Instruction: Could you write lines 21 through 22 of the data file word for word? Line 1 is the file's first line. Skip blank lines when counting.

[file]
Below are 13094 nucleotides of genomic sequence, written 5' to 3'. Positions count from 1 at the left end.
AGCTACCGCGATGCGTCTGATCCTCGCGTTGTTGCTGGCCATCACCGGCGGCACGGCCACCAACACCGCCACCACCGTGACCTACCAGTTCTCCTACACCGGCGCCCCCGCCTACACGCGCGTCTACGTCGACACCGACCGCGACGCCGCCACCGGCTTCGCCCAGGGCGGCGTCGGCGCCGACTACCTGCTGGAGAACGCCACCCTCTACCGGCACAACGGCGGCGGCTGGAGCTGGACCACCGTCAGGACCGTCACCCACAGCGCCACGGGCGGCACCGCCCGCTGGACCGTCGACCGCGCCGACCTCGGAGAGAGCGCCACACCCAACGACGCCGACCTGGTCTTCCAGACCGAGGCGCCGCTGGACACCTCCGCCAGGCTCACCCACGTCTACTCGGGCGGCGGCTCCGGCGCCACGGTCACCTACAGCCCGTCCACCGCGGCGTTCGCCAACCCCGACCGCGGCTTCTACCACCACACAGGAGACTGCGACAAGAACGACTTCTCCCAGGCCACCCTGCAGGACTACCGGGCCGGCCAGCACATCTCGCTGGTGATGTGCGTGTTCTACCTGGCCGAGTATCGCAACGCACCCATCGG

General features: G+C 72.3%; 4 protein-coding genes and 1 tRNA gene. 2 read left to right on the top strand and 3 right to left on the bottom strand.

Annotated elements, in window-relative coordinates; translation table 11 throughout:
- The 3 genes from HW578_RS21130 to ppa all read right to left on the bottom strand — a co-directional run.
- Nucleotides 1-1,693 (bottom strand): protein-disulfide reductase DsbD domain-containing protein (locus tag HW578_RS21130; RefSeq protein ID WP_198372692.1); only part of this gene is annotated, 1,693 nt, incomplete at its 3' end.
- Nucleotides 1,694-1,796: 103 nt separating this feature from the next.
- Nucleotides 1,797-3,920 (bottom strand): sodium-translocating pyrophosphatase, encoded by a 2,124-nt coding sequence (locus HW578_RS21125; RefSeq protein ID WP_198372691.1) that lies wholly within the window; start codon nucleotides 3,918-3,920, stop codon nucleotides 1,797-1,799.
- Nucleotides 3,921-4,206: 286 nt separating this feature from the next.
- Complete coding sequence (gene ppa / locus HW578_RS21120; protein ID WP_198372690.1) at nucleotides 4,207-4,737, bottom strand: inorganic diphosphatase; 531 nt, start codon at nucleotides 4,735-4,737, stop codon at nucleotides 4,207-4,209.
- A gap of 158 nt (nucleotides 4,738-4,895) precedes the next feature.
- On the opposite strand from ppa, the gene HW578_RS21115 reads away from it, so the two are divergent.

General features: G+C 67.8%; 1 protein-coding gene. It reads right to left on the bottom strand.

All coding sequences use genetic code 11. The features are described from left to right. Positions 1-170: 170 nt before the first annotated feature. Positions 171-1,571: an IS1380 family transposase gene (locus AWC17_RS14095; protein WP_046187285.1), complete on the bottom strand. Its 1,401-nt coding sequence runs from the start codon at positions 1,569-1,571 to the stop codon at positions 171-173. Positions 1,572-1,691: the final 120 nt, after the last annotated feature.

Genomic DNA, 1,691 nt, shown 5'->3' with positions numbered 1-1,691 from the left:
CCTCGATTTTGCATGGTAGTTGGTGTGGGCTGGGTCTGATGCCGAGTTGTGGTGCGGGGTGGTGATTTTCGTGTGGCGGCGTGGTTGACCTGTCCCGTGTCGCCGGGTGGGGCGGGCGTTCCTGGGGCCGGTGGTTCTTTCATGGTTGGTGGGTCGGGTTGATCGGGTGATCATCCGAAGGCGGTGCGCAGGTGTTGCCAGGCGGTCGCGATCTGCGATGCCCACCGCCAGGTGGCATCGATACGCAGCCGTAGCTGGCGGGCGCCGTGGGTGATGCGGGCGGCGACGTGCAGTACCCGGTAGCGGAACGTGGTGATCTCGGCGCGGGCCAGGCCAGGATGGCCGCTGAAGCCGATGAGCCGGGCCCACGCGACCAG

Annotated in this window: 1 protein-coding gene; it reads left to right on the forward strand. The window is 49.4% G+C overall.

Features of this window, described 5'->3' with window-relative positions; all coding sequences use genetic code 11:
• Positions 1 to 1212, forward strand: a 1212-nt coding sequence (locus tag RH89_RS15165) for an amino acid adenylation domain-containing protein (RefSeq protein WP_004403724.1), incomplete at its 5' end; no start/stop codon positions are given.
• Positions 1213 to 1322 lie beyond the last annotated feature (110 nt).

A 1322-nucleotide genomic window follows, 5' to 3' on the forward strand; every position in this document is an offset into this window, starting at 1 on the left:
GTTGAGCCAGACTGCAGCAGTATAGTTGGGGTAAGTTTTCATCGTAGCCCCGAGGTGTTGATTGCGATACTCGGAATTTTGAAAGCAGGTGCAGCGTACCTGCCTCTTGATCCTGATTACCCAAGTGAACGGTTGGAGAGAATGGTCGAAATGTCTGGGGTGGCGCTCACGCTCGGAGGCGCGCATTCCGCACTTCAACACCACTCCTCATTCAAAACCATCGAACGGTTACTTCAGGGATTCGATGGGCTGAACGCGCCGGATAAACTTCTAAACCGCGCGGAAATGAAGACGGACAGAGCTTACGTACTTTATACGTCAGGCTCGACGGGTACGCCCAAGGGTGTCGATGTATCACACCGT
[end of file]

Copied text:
A 1322-nucleotide genomic window follows, 5' to 3' on the forward strand; every position in this document is an offset into this window, starting at 1 on the left:
GTTGAGCCAGACTGCAGCAGTATAGTTGGGGTAAGTTTTCATCGTAGCCCCGAGGTGTTGATTGCGATACTCGGAATTTTGAAAGCAGGTGCAGCGTACCTGCCTCTTGATCCTGATTACCCAAGTGAACGGTTGGAGAGAATGGTCGAAATGTCTGGGGTGGCGCTCACGCTCGGAGGCGCGCATTCCGCACTTCAACACCACTCCTCATTCAAAACCATCGAACGGTTACTTCAGGGATTCGATGGGCTGAACGCGCCGGATAAACTTCTAAACCGCGCGGAAATGAAGACGGACAGAGCTTACGTACTTTATACGTCAGGCTCGACGGGTACGCCCAAGGGTGTCGATGTATCACACCGT